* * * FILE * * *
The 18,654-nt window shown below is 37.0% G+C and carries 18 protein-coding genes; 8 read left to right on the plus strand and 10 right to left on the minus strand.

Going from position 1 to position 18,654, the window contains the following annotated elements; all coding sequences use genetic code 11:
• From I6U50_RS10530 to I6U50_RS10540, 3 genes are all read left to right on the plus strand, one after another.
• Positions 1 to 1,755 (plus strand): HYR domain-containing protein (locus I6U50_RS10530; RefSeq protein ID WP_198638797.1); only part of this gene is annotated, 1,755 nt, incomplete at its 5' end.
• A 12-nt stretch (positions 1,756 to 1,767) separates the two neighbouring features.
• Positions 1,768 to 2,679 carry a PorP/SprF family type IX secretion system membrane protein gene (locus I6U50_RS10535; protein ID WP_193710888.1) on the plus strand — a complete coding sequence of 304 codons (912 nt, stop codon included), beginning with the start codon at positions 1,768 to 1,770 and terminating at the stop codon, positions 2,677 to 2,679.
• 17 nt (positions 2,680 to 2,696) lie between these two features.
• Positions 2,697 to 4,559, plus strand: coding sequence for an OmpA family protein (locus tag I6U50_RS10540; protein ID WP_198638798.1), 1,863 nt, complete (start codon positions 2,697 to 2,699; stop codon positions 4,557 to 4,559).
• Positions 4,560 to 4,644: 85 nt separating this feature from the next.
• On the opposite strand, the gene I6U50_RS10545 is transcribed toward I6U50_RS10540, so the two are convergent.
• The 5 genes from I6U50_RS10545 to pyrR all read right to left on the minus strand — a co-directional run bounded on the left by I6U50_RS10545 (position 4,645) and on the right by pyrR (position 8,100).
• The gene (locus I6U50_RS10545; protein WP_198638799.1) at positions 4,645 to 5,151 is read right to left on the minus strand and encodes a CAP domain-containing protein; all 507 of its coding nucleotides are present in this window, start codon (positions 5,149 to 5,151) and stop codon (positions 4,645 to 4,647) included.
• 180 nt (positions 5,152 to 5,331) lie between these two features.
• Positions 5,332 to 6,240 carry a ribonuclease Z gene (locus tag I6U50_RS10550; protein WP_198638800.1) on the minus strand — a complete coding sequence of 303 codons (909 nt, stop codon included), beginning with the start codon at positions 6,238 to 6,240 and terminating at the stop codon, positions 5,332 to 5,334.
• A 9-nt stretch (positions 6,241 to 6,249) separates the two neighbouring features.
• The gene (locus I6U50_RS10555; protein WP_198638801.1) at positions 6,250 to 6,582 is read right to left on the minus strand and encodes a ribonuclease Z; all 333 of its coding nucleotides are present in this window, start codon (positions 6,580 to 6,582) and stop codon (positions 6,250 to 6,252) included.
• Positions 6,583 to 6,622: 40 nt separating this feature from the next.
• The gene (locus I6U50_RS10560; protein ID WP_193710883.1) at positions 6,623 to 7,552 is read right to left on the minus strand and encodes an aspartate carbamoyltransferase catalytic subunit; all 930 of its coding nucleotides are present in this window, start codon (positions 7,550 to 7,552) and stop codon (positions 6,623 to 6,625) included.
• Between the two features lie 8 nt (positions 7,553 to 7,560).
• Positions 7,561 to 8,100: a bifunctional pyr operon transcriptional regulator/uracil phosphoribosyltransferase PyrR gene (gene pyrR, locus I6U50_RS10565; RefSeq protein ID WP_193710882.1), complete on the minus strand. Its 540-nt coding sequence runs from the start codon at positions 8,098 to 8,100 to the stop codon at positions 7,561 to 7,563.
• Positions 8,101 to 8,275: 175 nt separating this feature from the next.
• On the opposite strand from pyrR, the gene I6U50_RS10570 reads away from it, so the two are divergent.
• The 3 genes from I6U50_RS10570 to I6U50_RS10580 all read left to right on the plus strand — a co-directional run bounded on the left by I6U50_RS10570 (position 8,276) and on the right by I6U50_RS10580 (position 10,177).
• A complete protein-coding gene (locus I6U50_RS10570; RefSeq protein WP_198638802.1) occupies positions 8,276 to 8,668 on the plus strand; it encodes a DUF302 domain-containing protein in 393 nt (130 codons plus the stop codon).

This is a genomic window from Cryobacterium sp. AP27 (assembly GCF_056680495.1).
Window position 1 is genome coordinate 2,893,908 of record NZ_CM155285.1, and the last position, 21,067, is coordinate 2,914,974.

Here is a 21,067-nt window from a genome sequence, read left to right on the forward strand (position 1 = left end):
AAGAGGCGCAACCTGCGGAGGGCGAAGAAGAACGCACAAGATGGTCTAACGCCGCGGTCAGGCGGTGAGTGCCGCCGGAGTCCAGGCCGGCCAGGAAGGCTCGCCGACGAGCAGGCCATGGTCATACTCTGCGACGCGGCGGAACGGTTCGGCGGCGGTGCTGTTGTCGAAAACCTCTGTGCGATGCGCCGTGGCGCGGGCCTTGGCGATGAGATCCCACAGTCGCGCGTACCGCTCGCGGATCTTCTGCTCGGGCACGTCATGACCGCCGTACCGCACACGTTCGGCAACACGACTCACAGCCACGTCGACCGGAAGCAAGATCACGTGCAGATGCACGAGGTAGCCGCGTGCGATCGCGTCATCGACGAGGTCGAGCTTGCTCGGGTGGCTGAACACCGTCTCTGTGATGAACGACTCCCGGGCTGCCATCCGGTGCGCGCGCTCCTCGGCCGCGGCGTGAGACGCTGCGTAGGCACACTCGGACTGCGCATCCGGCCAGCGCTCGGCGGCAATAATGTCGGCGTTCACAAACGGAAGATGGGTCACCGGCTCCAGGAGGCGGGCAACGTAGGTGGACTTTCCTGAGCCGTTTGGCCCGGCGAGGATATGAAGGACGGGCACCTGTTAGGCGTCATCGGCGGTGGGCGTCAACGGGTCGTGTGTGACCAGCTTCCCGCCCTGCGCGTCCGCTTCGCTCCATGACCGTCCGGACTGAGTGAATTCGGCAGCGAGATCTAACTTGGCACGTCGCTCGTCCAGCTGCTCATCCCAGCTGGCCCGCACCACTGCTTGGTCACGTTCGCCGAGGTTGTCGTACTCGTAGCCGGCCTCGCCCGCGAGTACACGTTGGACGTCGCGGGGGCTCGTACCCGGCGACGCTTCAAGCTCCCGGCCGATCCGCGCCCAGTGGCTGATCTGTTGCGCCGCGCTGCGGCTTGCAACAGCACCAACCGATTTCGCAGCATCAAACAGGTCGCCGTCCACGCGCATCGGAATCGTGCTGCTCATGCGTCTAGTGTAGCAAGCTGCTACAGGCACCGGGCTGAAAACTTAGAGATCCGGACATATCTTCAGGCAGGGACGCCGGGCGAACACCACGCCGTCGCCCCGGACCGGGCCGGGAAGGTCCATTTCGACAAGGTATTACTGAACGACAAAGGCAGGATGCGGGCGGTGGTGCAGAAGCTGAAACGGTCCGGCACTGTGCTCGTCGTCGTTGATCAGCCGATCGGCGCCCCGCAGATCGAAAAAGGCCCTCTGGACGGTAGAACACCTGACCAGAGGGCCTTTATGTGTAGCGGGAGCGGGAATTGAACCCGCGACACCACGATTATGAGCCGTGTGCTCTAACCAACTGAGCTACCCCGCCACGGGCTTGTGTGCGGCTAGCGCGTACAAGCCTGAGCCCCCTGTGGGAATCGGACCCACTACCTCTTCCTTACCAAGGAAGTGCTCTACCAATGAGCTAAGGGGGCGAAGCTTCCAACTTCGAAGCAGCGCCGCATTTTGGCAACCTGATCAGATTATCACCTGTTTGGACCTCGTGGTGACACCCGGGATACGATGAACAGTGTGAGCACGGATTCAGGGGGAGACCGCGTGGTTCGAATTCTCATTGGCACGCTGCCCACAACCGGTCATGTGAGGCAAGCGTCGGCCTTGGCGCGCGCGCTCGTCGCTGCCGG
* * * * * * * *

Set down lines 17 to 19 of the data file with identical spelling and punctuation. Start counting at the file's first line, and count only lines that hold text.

• Positions 6,583 to 6,622: 40 nt separating this feature from the next.
• The gene (locus I6U50_RS10560; protein ID WP_193710883.1) at positions 6,623 to 7,552 is read right to left on the minus strand and encodes an aspartate carbamoyltransferase catalytic subunit; all 930 of its coding nucleotides are present in this window, start codon (positions 7,550 to 7,552) and stop codon (positions 6,623 to 6,625) included.
• Between the two features lie 8 nt (positions 7,553 to 7,560).